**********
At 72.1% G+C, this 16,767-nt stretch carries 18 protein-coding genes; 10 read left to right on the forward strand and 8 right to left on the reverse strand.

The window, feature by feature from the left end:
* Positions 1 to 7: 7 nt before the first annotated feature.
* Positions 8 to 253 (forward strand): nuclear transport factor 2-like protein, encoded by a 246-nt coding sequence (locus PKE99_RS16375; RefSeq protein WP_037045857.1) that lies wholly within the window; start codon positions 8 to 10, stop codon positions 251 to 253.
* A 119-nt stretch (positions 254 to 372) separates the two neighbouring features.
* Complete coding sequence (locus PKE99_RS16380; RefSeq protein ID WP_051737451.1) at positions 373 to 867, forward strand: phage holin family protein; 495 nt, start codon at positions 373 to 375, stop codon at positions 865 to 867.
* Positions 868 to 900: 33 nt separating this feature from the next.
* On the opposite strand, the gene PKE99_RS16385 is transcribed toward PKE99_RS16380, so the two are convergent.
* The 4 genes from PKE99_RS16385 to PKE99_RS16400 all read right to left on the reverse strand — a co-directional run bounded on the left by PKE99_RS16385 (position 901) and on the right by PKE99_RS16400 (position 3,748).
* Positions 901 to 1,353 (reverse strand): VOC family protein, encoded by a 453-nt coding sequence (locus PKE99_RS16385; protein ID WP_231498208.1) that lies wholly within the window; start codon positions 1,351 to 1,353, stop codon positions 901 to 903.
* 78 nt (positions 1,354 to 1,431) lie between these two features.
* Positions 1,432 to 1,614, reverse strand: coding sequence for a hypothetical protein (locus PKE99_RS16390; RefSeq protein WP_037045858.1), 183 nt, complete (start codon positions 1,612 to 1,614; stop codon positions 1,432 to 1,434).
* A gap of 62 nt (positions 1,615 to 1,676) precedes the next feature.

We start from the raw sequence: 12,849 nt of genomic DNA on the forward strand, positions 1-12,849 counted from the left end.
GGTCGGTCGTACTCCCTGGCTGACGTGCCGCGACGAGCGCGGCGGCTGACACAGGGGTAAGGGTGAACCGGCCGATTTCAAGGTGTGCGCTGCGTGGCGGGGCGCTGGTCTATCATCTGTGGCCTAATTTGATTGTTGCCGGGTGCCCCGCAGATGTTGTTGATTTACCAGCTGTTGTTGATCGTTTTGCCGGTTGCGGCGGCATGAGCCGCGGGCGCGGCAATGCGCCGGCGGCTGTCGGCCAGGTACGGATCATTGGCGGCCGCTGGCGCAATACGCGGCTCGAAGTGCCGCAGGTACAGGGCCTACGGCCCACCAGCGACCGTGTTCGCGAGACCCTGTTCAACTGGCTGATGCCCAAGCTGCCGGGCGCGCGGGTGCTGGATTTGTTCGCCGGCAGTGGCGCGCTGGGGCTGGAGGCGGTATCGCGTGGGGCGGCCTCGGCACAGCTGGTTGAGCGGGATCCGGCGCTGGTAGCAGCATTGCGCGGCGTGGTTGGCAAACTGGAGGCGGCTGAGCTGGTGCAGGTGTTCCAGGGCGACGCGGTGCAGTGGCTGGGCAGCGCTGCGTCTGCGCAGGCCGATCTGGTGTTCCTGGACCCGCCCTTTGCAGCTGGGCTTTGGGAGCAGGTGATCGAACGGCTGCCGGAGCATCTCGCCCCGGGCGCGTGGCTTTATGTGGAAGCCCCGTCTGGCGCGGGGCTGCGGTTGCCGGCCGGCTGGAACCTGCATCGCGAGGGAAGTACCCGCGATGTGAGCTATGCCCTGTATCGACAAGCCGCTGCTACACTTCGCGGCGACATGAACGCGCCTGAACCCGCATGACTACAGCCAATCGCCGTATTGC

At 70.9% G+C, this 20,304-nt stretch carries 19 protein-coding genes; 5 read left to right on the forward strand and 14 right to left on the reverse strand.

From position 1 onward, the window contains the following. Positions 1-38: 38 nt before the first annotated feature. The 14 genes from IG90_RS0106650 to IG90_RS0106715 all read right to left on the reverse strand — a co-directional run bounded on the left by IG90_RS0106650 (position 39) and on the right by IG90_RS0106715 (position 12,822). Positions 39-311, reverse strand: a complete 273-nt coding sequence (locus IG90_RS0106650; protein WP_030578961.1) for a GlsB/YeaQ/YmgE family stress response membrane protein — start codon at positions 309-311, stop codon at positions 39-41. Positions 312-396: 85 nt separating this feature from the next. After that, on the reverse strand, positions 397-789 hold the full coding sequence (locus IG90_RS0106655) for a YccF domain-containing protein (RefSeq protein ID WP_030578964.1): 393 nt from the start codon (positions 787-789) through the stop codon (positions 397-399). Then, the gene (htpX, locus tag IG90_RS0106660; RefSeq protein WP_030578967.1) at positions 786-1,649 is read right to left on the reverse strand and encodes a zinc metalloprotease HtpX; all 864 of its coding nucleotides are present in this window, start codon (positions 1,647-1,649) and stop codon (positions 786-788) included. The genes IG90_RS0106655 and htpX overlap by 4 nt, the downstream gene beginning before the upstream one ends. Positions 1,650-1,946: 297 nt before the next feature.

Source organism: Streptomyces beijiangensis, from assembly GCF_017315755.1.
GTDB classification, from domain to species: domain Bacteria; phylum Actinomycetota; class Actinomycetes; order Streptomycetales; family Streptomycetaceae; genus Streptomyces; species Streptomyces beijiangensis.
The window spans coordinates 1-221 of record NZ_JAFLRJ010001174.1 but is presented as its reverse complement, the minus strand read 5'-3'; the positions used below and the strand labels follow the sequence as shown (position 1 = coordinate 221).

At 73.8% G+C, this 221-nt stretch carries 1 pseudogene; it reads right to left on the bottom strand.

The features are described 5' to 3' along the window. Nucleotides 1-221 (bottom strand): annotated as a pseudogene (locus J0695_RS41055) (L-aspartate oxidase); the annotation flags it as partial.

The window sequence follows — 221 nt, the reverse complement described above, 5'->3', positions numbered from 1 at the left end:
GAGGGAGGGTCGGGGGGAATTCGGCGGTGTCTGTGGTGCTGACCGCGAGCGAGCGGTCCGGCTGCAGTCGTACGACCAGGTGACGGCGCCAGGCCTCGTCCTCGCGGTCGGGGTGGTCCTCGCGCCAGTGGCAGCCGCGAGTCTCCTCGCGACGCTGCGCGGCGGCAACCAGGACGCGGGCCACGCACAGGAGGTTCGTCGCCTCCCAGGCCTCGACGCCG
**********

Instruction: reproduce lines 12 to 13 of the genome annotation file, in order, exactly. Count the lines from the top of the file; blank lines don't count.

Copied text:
* Positions 1,432 to 1,614, reverse strand: coding sequence for a hypothetical protein (locus PKE99_RS16390; RefSeq protein WP_037045858.1), 183 nt, complete (start codon positions 1,612 to 1,614; stop codon positions 1,432 to 1,434).
* A gap of 62 nt (positions 1,615 to 1,676) precedes the next feature.